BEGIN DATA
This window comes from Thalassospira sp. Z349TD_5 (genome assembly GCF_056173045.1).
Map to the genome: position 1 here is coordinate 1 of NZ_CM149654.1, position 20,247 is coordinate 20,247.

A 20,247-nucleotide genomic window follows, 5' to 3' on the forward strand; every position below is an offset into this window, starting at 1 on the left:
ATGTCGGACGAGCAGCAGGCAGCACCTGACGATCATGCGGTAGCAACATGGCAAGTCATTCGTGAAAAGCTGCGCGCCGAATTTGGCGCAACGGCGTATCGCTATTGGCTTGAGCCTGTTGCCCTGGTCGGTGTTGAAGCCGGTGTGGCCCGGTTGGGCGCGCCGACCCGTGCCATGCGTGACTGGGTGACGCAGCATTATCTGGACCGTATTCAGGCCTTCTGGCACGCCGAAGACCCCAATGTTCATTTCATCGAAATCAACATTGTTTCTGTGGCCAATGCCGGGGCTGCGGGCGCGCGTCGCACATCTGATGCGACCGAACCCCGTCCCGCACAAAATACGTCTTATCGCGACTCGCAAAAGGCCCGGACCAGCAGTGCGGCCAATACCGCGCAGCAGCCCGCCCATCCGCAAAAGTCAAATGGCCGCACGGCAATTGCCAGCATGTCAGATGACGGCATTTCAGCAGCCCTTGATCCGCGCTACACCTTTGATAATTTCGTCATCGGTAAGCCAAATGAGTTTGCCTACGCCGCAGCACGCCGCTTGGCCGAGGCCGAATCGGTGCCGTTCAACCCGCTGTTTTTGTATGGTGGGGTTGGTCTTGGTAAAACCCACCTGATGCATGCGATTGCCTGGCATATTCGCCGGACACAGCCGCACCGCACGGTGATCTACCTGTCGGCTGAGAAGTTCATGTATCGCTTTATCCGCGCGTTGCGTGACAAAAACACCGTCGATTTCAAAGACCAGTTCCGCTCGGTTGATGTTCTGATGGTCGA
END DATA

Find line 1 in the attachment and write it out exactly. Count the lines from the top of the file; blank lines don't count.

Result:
This window comes from Thalassospira sp. Z349TD_5 (genome assembly GCF_056173045.1).